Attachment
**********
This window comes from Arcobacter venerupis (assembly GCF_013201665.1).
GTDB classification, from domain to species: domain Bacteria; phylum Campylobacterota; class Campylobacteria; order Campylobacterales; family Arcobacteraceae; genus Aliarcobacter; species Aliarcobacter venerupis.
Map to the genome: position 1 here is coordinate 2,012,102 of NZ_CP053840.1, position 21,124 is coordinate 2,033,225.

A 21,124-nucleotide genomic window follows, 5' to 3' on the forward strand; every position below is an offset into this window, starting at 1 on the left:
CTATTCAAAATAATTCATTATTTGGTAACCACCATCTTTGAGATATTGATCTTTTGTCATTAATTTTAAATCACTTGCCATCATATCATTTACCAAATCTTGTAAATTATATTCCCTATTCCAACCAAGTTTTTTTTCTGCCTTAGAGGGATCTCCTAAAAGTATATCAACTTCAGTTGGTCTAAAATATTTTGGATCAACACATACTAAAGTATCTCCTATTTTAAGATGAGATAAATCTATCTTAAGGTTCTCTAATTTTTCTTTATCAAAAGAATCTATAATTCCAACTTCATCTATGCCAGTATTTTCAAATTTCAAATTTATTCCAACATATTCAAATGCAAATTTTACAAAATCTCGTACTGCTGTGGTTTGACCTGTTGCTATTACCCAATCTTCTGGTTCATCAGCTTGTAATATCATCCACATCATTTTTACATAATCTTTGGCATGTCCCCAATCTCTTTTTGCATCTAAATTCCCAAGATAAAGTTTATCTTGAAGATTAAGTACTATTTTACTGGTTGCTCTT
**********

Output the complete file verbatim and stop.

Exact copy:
This window comes from Arcobacter venerupis (assembly GCF_013201665.1).
GTDB classification, from domain to species: domain Bacteria; phylum Campylobacterota; class Campylobacteria; order Campylobacterales; family Arcobacteraceae; genus Aliarcobacter; species Aliarcobacter venerupis.
Map to the genome: position 1 here is coordinate 2,012,102 of NZ_CP053840.1, position 21,124 is coordinate 2,033,225.

A 21,124-nucleotide genomic window follows, 5' to 3' on the forward strand; every position below is an offset into this window, starting at 1 on the left:
CTATTCAAAATAATTCATTATTTGGTAACCACCATCTTTGAGATATTGATCTTTTGTCATTAATTTTAAATCACTTGCCATCATATCATTTACCAAATCTTGTAAATTATATTCCCTATTCCAACCAAGTTTTTTTTCTGCCTTAGAGGGATCTCCTAAAAGTATATCAACTTCAGTTGGTCTAAAATATTTTGGATCAACACATACTAAAGTATCTCCTATTTTAAGATGAGATAAATCTATCTTAAGGTTCTCTAATTTTTCTTTATCAAAAGAATCTATAATTCCAACTTCATCTATGCCAGTATTTTCAAATTTCAAATTTATTCCAACATATTCAAATGCAAATTTTACAAAATCTCGTACTGCTGTGGTTTGACCTGTTGCTATTACCCAATCTTCTGGTTCATCAGCTTGTAATATCATCCACATCATTTTTACATAATCTTTGGCATGTCCCCAATCTCTTTTTGCATCTAAATTCCCAAGATAAAGTTTATCTTGAAGATTAAGTACTATTTTACTGGTTGCTCTT